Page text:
Neighbourhood children and an anonymous donor have chipped in to help a playground project at the former tent city site on the courthouse lawn, expected to be complete in the next few months.
“A finalized remediation plan is in place and a contractor is being hired through a competitive procurement process. A redevelopment plan will be completed in January. By the end of February, we expect the site to be finalized,” said Tasha Schollen, from the Ministry of Technology, Innovation and Citizens’ Services, which manages the land.
“The playground will be accessible to children of all ages and abilities,” Schollen said. There will also be items geared toward adults, such as chess tables, benches and exercise equipment, she said.
Ministry staff, including a playground designer, met Grade 5 students from nearby Christ Church Cathedral School and Sir James Douglas School to look at designs, offer feedback and vote on their preferences.
“They asked if they could have a zip line from the school to the park. Kids have big imaginations,” said Stuart Hall, head of Christ Church. “They liked things like simple swings. Slides were OK. A spinning globe was everybody’s favourite — and rope-climbing structures.”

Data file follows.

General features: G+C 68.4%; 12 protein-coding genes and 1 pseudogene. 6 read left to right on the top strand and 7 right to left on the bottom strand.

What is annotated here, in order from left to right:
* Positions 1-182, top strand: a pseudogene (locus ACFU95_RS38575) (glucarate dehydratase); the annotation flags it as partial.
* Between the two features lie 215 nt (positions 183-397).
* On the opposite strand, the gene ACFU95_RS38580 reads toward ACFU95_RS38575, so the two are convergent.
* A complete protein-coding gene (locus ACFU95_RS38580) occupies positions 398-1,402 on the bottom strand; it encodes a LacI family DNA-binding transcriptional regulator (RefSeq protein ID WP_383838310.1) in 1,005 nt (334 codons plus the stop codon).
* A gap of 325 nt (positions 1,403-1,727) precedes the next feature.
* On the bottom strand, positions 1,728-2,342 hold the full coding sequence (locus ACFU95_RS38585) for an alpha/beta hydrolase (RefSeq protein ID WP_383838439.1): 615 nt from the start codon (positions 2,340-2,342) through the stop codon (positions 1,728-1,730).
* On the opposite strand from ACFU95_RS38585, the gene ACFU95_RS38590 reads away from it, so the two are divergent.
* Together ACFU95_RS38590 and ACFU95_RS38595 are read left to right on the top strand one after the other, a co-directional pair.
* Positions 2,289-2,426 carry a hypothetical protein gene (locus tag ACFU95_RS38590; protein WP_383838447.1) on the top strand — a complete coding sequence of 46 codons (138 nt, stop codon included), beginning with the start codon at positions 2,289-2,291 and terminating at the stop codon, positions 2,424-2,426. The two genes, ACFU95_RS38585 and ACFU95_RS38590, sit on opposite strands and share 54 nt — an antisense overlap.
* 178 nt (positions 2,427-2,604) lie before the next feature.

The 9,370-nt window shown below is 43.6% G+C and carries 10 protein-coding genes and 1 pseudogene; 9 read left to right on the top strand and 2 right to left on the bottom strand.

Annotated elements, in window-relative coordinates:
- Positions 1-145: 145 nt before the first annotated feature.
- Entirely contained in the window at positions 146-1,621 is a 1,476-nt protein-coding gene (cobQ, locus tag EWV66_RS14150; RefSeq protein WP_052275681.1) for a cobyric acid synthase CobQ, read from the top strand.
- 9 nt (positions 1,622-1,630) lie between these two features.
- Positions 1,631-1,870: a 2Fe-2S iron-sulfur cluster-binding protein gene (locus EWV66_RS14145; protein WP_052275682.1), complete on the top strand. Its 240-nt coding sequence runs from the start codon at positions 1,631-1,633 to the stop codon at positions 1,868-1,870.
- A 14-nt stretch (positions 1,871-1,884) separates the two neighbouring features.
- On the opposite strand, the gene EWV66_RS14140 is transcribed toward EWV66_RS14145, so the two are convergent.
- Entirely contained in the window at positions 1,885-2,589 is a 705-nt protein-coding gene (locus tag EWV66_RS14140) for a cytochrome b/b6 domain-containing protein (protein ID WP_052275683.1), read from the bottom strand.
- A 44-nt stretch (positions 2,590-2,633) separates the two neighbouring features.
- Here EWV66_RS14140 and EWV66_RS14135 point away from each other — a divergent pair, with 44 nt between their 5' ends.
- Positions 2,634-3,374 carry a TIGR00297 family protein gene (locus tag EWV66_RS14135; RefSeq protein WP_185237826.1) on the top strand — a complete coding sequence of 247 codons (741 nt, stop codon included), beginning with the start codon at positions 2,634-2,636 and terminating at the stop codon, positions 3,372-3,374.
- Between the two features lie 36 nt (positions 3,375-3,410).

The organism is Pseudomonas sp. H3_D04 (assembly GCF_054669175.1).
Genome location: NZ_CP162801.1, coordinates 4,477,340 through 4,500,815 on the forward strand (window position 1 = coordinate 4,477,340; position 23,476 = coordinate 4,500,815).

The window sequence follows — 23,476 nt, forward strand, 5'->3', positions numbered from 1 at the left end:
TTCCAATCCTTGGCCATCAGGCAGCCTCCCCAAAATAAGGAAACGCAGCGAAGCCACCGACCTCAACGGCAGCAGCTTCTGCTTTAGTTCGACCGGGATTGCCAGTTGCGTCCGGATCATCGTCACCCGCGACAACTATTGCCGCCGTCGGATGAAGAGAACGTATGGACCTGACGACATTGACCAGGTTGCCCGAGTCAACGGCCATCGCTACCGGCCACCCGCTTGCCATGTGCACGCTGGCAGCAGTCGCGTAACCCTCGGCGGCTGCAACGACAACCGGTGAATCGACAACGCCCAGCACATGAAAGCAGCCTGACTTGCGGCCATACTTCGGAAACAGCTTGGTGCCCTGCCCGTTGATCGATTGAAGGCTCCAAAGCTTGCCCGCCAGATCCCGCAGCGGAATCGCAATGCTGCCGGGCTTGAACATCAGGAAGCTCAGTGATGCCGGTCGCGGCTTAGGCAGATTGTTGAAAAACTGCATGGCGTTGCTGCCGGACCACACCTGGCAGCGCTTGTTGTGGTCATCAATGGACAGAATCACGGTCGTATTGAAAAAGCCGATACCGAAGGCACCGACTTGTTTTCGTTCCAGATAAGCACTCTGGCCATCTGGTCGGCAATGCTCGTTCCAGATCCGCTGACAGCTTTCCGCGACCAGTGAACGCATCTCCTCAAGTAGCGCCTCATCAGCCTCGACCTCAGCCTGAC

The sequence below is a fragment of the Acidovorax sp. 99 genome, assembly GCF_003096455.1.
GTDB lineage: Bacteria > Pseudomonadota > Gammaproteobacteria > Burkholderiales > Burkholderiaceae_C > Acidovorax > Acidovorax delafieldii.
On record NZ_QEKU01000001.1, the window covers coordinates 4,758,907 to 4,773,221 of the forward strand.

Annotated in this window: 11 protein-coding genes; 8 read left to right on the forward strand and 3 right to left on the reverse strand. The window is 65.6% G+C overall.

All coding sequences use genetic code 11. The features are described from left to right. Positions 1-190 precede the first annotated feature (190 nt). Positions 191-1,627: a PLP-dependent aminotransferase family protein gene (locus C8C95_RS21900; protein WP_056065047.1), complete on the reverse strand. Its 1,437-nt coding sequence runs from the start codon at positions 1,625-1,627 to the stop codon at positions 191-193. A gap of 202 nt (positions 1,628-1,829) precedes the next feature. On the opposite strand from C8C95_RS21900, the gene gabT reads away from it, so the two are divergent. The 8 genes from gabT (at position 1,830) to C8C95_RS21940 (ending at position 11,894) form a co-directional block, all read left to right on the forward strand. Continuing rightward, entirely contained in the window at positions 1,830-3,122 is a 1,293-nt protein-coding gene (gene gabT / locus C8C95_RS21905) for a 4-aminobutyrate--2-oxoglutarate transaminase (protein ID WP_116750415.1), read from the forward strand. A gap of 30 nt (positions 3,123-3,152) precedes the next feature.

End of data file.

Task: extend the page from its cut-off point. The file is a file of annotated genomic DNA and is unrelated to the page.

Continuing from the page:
Hall said he likes the idea of a plaque to commemorate the tent city that led to more housing for the homeless, though that’s not part of the ministry’s plan. He thinks this will be the first playground in the downtown core.
He noted that there is a lot of construction in the area, much of it residential. “More new families who can’t afford land or a house will be in condos. Having a park nearby is perfect, wonderful.”
The ministry said the final design and budget are still in the works, but a local donor wanted to share the cost.
The site has undergone an extensive soil analysis and remediation process since it was closed in August. For nine months, more than 100 people lived at the small tree and grass park. The majority were homeless people from the streets who discovered the park was not under city jurisdiction and not covered by bylaws that limited camping to nights only. Tents, a campfire and stoves were set up, as well as small structures.
The homeless camp was closed by court order when the province was able to provide housing to every resident, which it procured through a $26-million investment in buildings and shelters throughout Victoria.
The province ordered soil testing for hazardous materials as part of the remediation process. This revealed small amounts of benzene, consistent with gas cooking materials, as well as methamphetamines. According to the report, the methamphetamine soil samples were taken in or near a suspected drug lab near the courthouse parking lot corner of the camp.
The province will close a bid for contractors to excavate and remove nearly 3,000 tonnes of soil this month. It will then be taken to a mainland facility to be treated and disposed of. The contractor would also co-ordinate the backfilling of the lot and maintaining foliage through an arborist. The final budget is not known.